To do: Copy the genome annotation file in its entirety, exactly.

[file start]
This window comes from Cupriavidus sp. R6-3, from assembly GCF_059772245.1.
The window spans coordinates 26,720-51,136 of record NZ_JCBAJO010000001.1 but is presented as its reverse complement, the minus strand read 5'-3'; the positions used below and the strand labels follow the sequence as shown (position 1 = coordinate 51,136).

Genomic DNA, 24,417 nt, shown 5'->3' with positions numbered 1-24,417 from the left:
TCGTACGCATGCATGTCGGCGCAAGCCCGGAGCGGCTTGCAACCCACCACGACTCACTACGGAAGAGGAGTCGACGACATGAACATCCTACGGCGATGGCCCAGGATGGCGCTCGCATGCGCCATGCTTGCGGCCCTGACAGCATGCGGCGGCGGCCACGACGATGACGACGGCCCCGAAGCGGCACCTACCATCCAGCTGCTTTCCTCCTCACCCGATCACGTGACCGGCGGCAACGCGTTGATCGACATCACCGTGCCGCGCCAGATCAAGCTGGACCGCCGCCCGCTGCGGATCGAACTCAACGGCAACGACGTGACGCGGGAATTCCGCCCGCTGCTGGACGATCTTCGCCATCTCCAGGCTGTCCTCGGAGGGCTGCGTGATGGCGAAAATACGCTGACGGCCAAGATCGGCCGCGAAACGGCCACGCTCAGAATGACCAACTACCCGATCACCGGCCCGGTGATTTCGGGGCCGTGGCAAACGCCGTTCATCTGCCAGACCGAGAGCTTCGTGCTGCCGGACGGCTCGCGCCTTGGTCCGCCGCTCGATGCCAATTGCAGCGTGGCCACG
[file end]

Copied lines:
This window comes from Cupriavidus sp. R6-3, from assembly GCF_059772245.1.
The window spans coordinates 26,720-51,136 of record NZ_JCBAJO010000001.1 but is presented as its reverse complement, the minus strand read 5'-3'; the positions used below and the strand labels follow the sequence as shown (position 1 = coordinate 51,136).

Genomic DNA, 24,417 nt, shown 5'->3' with positions numbered 1-24,417 from the left:
TCGTACGCATGCATGTCGGCGCAAGCCCGGAGCGGCTTGCAACCCACCACGACTCACTACGGAAGAGGAGTCGACGACATGAACATCCTACGGCGATGGCCCAGGATGGCGCTCGCATGCGCCATGCTTGCGGCCCTGACAGCATGCGGCGGCGGCCACGACGATGACGACGGCCCCGAAGCGGCACCTACCATCCAGCTGCTTTCCTCCTCACCCGATCACGTGACCGGCGGCAACGCGTTGATCGACATCACCGTGCCGCGCCAGATCAAGCTGGACCGCCGCCCGCTGCGGATCGAACTCAACGGCAACGACGTGACGCGGGAATTCCGCCCGCTGCTGGACGATCTTCGCCATCTCCAGGCTGTCCTCGGAGGGCTGCGTGATGGCGAAAATACGCTGACGGCCAAGATCGGCCGCGAAACGGCCACGCTCAGAATGACCAACTACCCGATCACCGGCCCGGTGATTTCGGGGCCGTGGCAAACGCCGTTCATCTGCCAGACCGAGAGCTTCGTGCTGCCGGACGGCTCGCGCCTTGGTCCGCCGCTCGATGCCAATTGCAGCGTGGCCACG